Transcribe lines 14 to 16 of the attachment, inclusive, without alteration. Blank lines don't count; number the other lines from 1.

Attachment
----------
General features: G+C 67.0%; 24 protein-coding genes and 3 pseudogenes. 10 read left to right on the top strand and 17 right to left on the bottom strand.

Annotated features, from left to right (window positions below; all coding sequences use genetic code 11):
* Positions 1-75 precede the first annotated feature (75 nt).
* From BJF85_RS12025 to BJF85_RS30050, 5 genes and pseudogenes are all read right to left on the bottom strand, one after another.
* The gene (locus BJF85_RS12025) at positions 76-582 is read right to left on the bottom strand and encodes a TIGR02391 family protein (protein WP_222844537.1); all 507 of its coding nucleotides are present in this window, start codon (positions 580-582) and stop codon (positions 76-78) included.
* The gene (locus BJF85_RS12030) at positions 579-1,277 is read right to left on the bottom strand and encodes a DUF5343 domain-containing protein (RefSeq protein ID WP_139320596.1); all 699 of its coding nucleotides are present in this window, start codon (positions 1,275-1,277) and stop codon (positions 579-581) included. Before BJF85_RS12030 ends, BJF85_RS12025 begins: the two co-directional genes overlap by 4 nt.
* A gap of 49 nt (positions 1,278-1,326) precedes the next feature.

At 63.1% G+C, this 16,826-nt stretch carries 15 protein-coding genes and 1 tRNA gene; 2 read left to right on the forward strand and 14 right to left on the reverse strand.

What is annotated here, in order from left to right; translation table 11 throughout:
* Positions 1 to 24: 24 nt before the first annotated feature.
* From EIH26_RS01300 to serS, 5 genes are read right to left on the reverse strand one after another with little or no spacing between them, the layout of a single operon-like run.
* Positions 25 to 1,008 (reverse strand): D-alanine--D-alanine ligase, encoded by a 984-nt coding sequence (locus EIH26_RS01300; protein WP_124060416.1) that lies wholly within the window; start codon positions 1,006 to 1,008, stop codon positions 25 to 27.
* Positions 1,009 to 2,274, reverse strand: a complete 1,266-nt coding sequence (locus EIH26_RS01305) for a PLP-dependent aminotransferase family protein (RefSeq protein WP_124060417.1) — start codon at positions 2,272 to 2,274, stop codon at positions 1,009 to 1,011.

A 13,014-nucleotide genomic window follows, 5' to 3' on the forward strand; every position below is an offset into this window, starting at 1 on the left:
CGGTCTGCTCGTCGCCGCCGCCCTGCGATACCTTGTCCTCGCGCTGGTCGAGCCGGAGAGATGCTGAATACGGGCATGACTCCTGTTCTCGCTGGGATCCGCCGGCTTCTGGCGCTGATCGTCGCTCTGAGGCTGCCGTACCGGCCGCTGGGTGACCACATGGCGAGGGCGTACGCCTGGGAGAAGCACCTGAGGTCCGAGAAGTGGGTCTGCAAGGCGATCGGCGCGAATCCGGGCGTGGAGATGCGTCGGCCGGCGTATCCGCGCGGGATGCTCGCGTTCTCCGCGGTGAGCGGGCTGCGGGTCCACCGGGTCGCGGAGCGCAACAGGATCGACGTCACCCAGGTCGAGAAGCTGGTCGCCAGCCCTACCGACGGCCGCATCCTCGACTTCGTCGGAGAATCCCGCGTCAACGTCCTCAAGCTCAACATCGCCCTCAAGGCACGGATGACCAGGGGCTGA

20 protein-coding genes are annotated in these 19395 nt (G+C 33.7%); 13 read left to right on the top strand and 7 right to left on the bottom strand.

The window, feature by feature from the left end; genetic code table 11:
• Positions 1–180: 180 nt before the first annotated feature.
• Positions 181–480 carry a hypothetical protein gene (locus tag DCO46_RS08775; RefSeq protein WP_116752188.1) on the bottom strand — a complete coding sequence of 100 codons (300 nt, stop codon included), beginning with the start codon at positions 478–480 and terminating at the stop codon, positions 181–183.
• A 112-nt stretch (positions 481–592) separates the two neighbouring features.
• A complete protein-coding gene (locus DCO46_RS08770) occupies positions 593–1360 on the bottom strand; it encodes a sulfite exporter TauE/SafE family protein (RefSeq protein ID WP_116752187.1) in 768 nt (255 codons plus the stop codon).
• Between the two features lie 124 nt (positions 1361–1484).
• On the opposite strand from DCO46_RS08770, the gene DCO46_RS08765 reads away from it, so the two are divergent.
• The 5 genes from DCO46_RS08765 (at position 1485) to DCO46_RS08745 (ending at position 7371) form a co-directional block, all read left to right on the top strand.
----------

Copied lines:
A 13,014-nucleotide genomic window follows, 5' to 3' on the forward strand; every position below is an offset into this window, starting at 1 on the left:
CGGTCTGCTCGTCGCCGCCGCCCTGCGATACCTTGTCCTCGCGCTGGTCGAGCCGGAGAGATGCTGAATACGGGCATGACTCCTGTTCTCGCTGGGATCCGCCGGCTTCTGGCGCTGATCGTCGCTCTGAGGCTGCCGTACCGGCCGCTGGGTGACCACATGGCGAGGGCGTACGCCTGGGAGAAGCACCTGAGGTCCGAGAAGTGGGTCTGCAAGGCGATCGGCGCGAATCCGGGCGTGGAGATGCGTCGGCCGGCGTATCCGCGCGGGATGCTCGCGTTCTCCGCGGTGAGCGGGCTGCGGGTCCACCGGGTCGCGGAGCGCAACAGGATCGACGTCACCCAGGTCGAGAAGCTGGTCGCCAGCCCTACCGACGGCCGCATCCTCGACTTCGTCGGAGAATCCCGCGTCAACGTCCTCAAGCTCAACATCGCCCTCAAGGCACGGATGACCAGGGGCTGA

20 protein-coding genes are annotated in these 19395 nt (G+C 33.7%); 13 read left to right on the top strand and 7 right to left on the bottom strand.